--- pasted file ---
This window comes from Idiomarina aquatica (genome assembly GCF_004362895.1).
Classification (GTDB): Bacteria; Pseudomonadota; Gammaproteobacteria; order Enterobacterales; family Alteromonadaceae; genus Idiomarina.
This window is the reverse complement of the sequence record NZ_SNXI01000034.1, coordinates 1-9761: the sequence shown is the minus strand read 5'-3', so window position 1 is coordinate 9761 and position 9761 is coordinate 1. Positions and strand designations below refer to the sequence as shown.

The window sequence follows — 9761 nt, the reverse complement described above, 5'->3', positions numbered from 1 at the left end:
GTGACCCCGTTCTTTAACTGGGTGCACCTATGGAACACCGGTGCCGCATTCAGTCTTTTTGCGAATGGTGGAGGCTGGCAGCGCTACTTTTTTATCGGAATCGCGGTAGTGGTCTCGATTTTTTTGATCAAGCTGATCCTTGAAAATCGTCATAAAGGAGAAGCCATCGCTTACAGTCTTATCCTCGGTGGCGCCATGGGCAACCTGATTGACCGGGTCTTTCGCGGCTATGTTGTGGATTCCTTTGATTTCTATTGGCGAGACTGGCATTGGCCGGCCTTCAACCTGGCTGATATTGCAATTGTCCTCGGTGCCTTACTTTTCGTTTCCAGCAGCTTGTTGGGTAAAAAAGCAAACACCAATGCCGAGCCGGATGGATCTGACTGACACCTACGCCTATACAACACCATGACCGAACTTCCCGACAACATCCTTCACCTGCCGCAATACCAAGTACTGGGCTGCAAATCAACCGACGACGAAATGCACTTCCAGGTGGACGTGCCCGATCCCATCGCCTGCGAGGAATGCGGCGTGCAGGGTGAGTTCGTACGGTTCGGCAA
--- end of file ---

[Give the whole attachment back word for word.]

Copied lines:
This window comes from Idiomarina aquatica (genome assembly GCF_004362895.1).
Classification (GTDB): Bacteria; Pseudomonadota; Gammaproteobacteria; order Enterobacterales; family Alteromonadaceae; genus Idiomarina.
This window is the reverse complement of the sequence record NZ_SNXI01000034.1, coordinates 1-9761: the sequence shown is the minus strand read 5'-3', so window position 1 is coordinate 9761 and position 9761 is coordinate 1. Positions and strand designations below refer to the sequence as shown.

The window sequence follows — 9761 nt, the reverse complement described above, 5'->3', positions numbered from 1 at the left end:
GTGACCCCGTTCTTTAACTGGGTGCACCTATGGAACACCGGTGCCGCATTCAGTCTTTTTGCGAATGGTGGAGGCTGGCAGCGCTACTTTTTTATCGGAATCGCGGTAGTGGTCTCGATTTTTTTGATCAAGCTGATCCTTGAAAATCGTCATAAAGGAGAAGCCATCGCTTACAGTCTTATCCTCGGTGGCGCCATGGGCAACCTGATTGACCGGGTCTTTCGCGGCTATGTTGTGGATTCCTTTGATTTCTATTGGCGAGACTGGCATTGGCCGGCCTTCAACCTGGCTGATATTGCAATTGTCCTCGGTGCCTTACTTTTCGTTTCCAGCAGCTTGTTGGGTAAAAAAGCAAACACCAATGCCGAGCCGGATGGATCTGACTGACACCTACGCCTATACAACACCATGACCGAACTTCCCGACAACATCCTTCACCTGCCGCAATACCAAGTACTGGGCTGCAAATCAACCGACGACGAAATGCACTTCCAGGTGGACGTGCCCGATCCCATCGCCTGCGAGGAATGCGGCGTGCAGGGTGAGTTCGTACGGTTCGGCAA